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miniature copper pipe

advice sought

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Anthony Knights10/05/2021 11:29:07
509 forum posts
209 photos

I have now got to the stage with my latest build where plumbing the steam ( or in my case, air) is involved. I do have some small copper pipe but am unsure of the actual size. The OD is 3.192 mm, which is just a bit over 1/8th of an inch. The bore was checked using drill shanks and is between 1.9mm (go) and 2mm (no-go). This is about 5/64 of an inch.

I always understood that imperial copper pipes were specified by their bore. Does this change when the smaller sizes are involved?

 

pipe.jpg

Is my pipe an actual "proper" size? I can't remember where it came from because I've had it for so long. The item I'm building does specify 1/8" pipe and the related holes are 3mm so it's close.

Finally, what type of fittings are available for this sized pipe and could someone point me towards a source, even if I have to buy correctly dimensioned pipe. Thank you in advance gentlemen.

Anthony

 

Edited By Anthony Knights on 10/05/2021 11:32:08

Paul Lousick10/05/2021 12:11:22
1755 forum posts
637 photos

British Standard Pipe (BSP) is specified by a nominal diameter and a schedule (wall thickness). While the wall thickness varies, the outside diameter remains the same so it is compatable with all screwed fittings for that size pipe.

Your example is more likety to be 1/8" copper tube which is specified by its OD and a wall thickness.

Lots fo brass fittings available for tube. Solder on, Clamp with an olive or flared ends.  Adaptors to BSP threads, Tees, Elbows, etc.   Do a search for capillary fittings or Brass tube fittings, etc.

Paul

Edited By Paul Lousick on 10/05/2021 12:19:45

Martin Connelly10/05/2021 12:37:54
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Paul, I think you are mixing up the American ANSI Nominal Pipe size system with BSP. Wall thickness schedule is not usually used with British Standard Pipe which had a standard wall thickness for each nominal size. BSP is generally no longer used for pipes but BSP threads are still in general use. At work we still had a lot of drawings with BSP pipe on them but it was all mild steel and we went away from both mild steel and BSP to stainless 321 and later 316L in ANSI sizes. We still had the company standards for BSP pipe being maintained when I left in 2019. When a spares request came through for a spare and the drawing called up mild steel BSP we raised a concession to replace it with stainless nominal pipe sizes. BSP was close to the ANSI size in sch40, this was the minimum wall thickness required for threading but with ANSI sizes we used sch5 due to weight reduction and material costs being lower.

I think you are correct that this is 1/8" outside diameter and is probably 14swg wall (0.08", 2.03mm).

Anthony, what fittings do you require, I think it may be a case of make your own.

Martin C

Jim Nic10/05/2021 15:39:10
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335 forum posts
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Macc Models sells 1/8 dia copper tube and associated fittings including complete unions, pipe ends and nuts or olives.

I use some fittings bought from Macc, some fittings I make and incorporate Macc olives and/or pipe ends and nuts and some I make entirely from round or hexagonal bar stock. The choice usually depends on what materials I have to hand.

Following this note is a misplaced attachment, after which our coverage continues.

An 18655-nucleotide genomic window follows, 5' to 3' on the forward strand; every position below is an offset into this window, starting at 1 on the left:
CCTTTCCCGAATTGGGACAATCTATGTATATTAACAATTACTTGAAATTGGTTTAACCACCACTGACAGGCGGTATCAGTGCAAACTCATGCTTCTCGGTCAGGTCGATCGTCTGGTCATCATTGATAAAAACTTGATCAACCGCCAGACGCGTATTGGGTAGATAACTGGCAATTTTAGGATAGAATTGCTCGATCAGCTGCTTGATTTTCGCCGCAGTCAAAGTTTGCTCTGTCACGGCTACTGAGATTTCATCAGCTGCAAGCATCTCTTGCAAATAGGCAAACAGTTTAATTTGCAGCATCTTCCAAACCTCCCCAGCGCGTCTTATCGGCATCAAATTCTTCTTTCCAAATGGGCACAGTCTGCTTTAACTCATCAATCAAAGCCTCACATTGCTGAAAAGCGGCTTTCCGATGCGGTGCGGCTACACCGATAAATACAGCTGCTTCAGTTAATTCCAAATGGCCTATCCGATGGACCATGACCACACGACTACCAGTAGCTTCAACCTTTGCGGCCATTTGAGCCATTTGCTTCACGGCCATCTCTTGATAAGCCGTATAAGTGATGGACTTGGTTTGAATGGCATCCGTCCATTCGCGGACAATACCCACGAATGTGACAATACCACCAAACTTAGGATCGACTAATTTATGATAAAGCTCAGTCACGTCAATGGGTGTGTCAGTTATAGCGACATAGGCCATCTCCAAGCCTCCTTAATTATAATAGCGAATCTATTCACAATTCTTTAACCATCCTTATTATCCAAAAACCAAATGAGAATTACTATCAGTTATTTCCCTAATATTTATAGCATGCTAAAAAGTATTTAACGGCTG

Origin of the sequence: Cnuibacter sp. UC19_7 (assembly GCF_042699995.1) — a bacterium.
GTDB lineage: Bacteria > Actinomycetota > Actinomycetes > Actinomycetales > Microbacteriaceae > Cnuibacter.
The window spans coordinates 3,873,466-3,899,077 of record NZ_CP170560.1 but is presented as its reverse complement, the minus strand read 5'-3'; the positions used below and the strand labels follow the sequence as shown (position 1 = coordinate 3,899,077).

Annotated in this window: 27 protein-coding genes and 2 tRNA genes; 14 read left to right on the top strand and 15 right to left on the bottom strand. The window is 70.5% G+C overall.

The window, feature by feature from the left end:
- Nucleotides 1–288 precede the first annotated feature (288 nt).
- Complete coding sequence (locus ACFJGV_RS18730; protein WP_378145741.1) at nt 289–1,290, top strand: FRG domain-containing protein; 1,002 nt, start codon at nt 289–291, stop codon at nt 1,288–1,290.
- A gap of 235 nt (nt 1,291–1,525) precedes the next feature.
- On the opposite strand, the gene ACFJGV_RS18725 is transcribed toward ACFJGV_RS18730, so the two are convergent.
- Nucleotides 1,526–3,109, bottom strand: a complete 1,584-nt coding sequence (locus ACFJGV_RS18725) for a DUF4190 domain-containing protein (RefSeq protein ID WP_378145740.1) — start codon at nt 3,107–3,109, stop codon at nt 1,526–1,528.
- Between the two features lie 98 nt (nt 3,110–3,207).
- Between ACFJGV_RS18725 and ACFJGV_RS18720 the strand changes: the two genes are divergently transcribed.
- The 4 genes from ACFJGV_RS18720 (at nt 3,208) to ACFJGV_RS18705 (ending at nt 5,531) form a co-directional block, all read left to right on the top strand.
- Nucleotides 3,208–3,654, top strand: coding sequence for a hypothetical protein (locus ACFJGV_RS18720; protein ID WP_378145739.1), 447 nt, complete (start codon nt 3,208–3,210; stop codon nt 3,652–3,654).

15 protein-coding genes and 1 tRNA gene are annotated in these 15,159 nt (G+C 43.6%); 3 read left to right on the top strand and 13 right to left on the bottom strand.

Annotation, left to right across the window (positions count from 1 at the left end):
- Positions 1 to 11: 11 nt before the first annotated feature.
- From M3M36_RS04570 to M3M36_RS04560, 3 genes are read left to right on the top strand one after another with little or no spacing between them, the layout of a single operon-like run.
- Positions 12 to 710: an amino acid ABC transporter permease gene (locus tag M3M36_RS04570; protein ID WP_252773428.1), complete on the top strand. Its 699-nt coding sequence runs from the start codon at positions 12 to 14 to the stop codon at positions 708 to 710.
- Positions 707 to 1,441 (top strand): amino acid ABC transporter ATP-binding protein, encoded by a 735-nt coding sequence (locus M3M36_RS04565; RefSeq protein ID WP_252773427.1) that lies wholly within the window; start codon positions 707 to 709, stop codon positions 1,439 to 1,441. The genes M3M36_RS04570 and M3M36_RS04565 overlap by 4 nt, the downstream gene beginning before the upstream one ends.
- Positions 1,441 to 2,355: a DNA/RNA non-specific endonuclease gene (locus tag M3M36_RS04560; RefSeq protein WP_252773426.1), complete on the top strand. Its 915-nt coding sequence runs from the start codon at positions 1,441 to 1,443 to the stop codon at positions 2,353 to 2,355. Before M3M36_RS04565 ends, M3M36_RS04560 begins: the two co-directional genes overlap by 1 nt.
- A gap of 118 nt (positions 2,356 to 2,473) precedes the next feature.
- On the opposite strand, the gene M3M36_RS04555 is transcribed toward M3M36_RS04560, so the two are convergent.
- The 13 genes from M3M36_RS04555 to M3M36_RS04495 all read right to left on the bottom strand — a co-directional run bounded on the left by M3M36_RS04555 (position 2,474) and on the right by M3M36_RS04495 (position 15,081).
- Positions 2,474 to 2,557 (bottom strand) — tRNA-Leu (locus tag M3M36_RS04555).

Jim

Anthony Knights11/05/2021 09:25:07
509 forum posts
209 photos

Thank you all.

I have looked on the Macc Models site and that is the type of stuff I'm looking for, although not much in 1/8" sizes. I now know what I'm looking for, so I can search else where. If all else fails I can order a 1/8" tap and die, some brass hex bar and make the fittings myself. Both 1/8" whit and ME are 40tpi while 1/8" BSP is shown as 28tpi. Personally, I think the finer thread would look better so I'll go for that. Just got to trawl the internet to find the correct AF size for the hex bar.

Mike Hurley11/05/2021 09:46:11
135 forum posts
64 photos

Be careful! 1/8" BSP is NOT the same as 1/8" BSW (not just tpi!). Do a quick Google on BSP and you'll see what I mean

regards Mike

Jim Nic11/05/2021 10:07:11
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335 forum posts
197 photos

Anthony

+1 for be careful.

I think you will find that your 1/8" OD pipe will fit in a 1/8" ID nipple which will require a nut with a 1/4" x 40 TPI ME thread.

Jim

Anthony Knights11/05/2021 10:34:04
509 forum posts
209 photos

Thanks guys. If you see my first post, you will see I was already aware of the discrepancy with the BSP specification and the size of pipe (1/8" ) OD which I have. This was one reason for asking the original question. I have been on the internet for ages, looked at loads of different sites, but nowhere can I find the AF size of the nuts used on the 1/8" fittings. The threads seem to be either 7/32" or 1/4" x 40 tpi. Jim has mentioned 1/4" x40tpi so that must be it. Still don't know what size hex bar to order. I may have to order some nuts and measure them.

Anthony

Stupid smiley thing deleted

Edited By Anthony Knights on 11/05/2021 10:35:14

Hopper11/05/2021 10:34:31
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I have never seen copper tubing threaded. It usually slides into a brass compression fitting or the like where a 1/8" ID brass nipple is slipped over the 1/8"OD tubing and held captive by a brass nut against the main fitting, using a taper to compress the nipple and hold the pipe. Otherwise the copper tubing is soldered into a brass fitting. This often looks tidier on models as the standard compression fittings look too big to be true scale fittings.

And 1/8 BSP is a whole different size again. The thread is much larger diameter, made to fit the outside of a steel pipe with a nominal 1/8" hole up the middle.

Rule of thumb is pipe is measured by nominal ID while tube is measured by the nominal OD. Thus 1/8" pipe is much bigger diameter than 1/8" tube. (And what you have is nominal 1/8" tube. 3.192mm is half a thou over 1/8". Manufacturing tolerances are a lot looser than that so you have done well.)

Edited By Hopper on 11/05/2021 10:37:36

Hopper11/05/2021 10:42:08
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5505 forum posts
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OOps simultaneous post on the last one. Disregard any repetition of what was already said.

Size of hex may depend on what fittings you are making. If you are going to use a 1/4" thread the hex will need to be the next biggest size available, giving the wall thickness required for what you want to do. I suppose 5/16? Hard to say without seeing a pic or drawing of the fitting you want to make.

Paul Lousick11/05/2021 10:43:15
1755 forum posts
637 photos

Martin,

The BSP system does not have a standard wall thickness for each size but is available in different thicknesses as shown in this link: **LINK**